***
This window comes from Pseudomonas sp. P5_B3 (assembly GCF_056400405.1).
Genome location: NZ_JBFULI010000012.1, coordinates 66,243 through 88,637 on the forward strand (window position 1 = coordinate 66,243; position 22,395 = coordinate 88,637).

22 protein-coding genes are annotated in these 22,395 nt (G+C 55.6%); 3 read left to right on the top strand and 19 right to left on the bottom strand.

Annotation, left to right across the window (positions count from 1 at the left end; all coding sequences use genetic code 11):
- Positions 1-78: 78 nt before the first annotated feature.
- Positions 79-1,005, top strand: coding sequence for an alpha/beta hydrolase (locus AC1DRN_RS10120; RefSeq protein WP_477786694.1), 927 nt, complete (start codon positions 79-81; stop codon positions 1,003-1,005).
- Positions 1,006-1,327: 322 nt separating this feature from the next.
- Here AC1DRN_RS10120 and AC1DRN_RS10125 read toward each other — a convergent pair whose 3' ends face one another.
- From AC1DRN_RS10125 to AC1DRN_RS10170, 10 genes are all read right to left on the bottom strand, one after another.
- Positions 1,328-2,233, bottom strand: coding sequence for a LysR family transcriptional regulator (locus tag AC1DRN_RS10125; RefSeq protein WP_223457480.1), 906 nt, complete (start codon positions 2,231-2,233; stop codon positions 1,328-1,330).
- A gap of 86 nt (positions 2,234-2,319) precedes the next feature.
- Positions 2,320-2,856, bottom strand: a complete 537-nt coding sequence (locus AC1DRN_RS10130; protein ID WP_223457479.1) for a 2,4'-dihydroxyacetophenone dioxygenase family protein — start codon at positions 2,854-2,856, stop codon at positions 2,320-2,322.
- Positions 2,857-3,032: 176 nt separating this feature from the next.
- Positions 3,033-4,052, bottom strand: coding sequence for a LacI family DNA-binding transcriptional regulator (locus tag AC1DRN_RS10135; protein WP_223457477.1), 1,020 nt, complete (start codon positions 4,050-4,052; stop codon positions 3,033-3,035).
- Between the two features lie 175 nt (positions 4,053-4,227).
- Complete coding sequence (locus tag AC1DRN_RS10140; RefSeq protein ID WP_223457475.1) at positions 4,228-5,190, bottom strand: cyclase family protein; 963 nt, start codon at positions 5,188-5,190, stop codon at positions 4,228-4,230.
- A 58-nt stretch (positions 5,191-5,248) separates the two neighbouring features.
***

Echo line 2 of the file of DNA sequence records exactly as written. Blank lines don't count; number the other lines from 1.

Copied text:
Genome location: NZ_JBFULI010000012.1, coordinates 66,243 through 88,637 on the forward strand (window position 1 = coordinate 66,243; position 22,395 = coordinate 88,637).